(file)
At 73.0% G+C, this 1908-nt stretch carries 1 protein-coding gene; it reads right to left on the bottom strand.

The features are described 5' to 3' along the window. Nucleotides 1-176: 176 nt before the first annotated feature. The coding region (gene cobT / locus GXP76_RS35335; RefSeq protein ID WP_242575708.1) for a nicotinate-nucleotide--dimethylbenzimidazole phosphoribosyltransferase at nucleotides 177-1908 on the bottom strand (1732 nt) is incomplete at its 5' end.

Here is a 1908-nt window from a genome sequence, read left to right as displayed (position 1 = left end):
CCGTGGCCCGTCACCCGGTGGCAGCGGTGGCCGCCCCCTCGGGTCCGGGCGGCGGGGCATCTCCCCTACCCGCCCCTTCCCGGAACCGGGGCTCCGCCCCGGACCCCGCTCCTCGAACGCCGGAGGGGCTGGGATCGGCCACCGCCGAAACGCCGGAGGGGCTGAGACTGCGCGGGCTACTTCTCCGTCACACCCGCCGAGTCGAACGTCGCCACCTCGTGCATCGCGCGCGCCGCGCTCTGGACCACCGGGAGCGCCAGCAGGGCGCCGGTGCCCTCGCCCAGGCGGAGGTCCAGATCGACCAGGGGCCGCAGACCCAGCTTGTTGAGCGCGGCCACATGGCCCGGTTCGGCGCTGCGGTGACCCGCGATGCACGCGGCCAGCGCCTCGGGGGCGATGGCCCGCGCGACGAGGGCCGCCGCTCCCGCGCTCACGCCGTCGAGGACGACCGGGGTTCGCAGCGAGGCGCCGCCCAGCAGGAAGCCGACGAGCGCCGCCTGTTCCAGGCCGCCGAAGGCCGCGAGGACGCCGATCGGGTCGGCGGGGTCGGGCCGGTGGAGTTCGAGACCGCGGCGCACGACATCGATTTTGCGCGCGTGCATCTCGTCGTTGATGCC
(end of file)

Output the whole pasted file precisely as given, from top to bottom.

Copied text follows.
At 73.0% G+C, this 1908-nt stretch carries 1 protein-coding gene; it reads right to left on the bottom strand.

The features are described 5' to 3' along the window. Nucleotides 1-176: 176 nt before the first annotated feature. The coding region (gene cobT / locus GXP76_RS35335; RefSeq protein ID WP_242575708.1) for a nicotinate-nucleotide--dimethylbenzimidazole phosphoribosyltransferase at nucleotides 177-1908 on the bottom strand (1732 nt) is incomplete at its 5' end.

Here is a 1908-nt window from a genome sequence, read left to right as displayed (position 1 = left end):
CCGTGGCCCGTCACCCGGTGGCAGCGGTGGCCGCCCCCTCGGGTCCGGGCGGCGGGGCATCTCCCCTACCCGCCCCTTCCCGGAACCGGGGCTCCGCCCCGGACCCCGCTCCTCGAACGCCGGAGGGGCTGGGATCGGCCACCGCCGAAACGCCGGAGGGGCTGAGACTGCGCGGGCTACTTCTCCGTCACACCCGCCGAGTCGAACGTCGCCACCTCGTGCATCGCGCGCGCCGCGCTCTGGACCACCGGGAGCGCCAGCAGGGCGCCGGTGCCCTCGCCCAGGCGGAGGTCCAGATCGACCAGGGGCCGCAGACCCAGCTTGTTGAGCGCGGCCACATGGCCCGGTTCGGCGCTGCGGTGACCCGCGATGCACGCGGCCAGCGCCTCGGGGGCGATGGCCCGCGCGACGAGGGCCGCCGCTCCCGCGCTCACGCCGTCGAGGACGACCGGGGTTCGCAGCGAGGCGCCGCCCAGCAGGAAGCCGACGAGCGCCGCCTGTTCCAGGCCGCCGAAGGCCGCGAGGACGCCGATCGGGTCGGCGGGGTCGGGCCGGTGGAGTTCGAGACCGCGGCGCACGACATCGATTTTGCGCGCGTGCATCTCGTCGTTGATGCC